Christianity, the religion of the Christians, had been propounded and founded by Jesus Christ in West Asia. The Christianity spread among large number of people and vast geography when it was declared the State religion by the Roman Empire in 4th century AD. The Christians who believe the Christ, as son of God and God incarnate, called him the 'Messiah' who helped people fulfill their religious duties and died to save humanity from sin. The worship place of the Christians is called church. With the passage of time, as the Christianity spread vastly, the Church split into two broad groups- the Western under the Pope in Rome and the Eastern under the Patriarchates of Antioch, Alexandria and Constantinople. Still later the Roman Church was broken up by Protestantism, and in the Eastern Churches many communities set up their own Patriarchates.
Although many of the present-day Christians embraced the religion in recent times, Christians came to this land in its earliest phase. Tradition has it that the Syrian Christians of South India were converted by Thomas Didymus, one of the twelve apostles of Christ. He is believed to have come to the Malabar coast about 50 AD and established seven churches in South India, where traditions of the ancient church are still preserved.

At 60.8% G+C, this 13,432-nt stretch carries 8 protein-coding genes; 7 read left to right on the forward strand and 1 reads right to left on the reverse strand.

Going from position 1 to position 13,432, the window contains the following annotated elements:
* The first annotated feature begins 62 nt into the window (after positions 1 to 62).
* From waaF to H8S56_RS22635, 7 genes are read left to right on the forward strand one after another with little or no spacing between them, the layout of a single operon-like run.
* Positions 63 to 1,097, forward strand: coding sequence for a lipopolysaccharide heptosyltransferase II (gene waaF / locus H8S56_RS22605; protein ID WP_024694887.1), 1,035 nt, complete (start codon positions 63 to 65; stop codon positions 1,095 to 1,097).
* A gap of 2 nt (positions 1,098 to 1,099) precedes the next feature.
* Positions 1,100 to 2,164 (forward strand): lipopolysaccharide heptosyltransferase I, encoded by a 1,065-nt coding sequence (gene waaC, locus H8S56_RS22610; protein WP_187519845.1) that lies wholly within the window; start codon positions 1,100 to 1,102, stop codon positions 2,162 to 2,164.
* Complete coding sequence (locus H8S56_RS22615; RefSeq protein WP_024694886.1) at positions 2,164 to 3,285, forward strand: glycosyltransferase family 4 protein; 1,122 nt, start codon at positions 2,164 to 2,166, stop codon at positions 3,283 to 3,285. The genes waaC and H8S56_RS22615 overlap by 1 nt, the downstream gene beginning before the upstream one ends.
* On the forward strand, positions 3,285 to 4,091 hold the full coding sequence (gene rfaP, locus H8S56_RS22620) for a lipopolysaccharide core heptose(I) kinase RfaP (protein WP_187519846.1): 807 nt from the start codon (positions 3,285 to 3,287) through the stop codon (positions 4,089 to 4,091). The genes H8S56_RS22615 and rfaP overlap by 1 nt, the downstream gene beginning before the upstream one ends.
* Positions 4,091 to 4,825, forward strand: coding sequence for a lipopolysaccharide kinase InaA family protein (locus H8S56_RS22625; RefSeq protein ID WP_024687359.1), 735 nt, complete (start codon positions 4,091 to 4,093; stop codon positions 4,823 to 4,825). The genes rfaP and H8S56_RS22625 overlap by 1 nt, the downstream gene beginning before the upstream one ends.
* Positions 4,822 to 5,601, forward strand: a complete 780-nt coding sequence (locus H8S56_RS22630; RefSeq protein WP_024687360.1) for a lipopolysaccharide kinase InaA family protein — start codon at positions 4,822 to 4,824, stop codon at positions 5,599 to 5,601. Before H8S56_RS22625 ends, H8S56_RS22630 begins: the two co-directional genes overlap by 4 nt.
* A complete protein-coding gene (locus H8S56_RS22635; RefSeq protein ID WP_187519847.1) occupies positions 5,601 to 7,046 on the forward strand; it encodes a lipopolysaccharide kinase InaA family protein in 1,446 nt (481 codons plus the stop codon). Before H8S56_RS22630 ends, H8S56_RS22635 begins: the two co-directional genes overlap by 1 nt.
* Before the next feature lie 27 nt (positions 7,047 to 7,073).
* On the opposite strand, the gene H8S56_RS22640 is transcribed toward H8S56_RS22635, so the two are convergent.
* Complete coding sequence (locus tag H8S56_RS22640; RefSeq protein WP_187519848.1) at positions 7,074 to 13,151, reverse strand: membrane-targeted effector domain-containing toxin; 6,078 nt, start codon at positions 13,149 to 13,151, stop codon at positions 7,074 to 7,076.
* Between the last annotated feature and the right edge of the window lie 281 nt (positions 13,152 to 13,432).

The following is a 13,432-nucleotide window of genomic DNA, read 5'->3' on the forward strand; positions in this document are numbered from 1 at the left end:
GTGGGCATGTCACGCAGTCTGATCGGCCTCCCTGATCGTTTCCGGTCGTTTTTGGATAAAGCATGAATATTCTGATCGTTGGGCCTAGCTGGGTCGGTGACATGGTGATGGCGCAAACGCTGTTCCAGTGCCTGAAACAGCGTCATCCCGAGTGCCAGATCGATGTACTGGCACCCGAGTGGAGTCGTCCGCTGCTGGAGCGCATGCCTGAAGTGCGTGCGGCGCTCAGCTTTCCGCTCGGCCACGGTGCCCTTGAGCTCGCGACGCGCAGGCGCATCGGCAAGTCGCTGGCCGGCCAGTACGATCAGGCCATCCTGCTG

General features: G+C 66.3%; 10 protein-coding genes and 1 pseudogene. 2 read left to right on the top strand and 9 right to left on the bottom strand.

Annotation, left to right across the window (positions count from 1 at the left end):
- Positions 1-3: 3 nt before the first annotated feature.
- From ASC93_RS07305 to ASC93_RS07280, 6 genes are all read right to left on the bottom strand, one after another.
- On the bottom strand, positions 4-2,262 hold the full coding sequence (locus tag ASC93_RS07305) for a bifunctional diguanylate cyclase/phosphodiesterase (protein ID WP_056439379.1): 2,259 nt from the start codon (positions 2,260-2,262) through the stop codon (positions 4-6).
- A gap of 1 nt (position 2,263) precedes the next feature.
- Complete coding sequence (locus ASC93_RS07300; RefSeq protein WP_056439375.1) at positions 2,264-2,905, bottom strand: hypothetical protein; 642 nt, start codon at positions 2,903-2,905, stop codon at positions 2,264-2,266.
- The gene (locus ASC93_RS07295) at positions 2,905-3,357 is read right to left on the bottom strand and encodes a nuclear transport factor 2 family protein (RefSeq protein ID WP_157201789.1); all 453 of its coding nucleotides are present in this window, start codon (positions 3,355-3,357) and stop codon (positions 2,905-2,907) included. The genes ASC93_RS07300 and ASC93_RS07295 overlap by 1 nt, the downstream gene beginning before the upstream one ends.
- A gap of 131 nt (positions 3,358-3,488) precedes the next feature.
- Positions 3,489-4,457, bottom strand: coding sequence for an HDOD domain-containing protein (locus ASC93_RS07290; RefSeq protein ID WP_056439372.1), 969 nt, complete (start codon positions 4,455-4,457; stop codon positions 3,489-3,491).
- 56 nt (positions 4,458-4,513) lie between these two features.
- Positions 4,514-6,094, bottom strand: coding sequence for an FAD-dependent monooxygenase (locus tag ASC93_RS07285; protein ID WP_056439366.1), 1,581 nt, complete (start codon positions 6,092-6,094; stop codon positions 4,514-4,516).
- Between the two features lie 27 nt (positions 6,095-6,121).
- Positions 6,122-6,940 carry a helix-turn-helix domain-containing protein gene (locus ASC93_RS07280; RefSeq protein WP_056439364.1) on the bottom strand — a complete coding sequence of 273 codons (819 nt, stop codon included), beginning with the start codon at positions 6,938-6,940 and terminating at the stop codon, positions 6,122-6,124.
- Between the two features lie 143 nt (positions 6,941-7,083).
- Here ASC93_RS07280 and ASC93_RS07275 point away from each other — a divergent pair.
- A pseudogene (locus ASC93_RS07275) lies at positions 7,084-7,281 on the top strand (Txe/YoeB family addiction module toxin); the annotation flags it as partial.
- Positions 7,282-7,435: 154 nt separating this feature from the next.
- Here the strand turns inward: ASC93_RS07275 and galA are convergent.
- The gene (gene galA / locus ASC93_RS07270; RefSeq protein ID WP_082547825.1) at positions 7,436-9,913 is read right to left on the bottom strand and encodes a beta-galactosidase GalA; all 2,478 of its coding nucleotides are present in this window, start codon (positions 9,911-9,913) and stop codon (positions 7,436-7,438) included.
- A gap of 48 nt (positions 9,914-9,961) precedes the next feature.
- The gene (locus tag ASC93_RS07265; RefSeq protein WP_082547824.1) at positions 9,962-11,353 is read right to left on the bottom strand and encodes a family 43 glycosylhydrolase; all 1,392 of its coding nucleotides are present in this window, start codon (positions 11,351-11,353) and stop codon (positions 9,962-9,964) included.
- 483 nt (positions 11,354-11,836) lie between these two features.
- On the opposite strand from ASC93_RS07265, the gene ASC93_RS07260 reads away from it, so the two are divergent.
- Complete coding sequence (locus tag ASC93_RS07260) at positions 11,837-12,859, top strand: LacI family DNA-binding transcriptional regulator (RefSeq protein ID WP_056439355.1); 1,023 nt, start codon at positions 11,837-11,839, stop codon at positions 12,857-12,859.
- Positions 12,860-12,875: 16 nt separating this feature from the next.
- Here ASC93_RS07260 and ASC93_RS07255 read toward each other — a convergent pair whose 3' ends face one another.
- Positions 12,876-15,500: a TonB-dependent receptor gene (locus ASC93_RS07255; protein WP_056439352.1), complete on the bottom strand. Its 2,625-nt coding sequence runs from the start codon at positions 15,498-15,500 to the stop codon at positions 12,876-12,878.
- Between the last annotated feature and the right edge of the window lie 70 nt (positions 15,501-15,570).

The Roman Catholicism in India owes a great deal to St. Francis Xavier, a Jesuit missionary who came to India in the middle of the 16th century.
It often surprises foreign visitors to discover that Christianity is as much a part of the Indian scene as the temples and tigers they read about. In parts of the country Christian churches are more typical features of the landscape than temples or mosques, and Christmas is as popular a festival among non-Christians as among the Christians. Similarly, the great Hindu and Muslim festivals have become part of the Indian Christian way of life.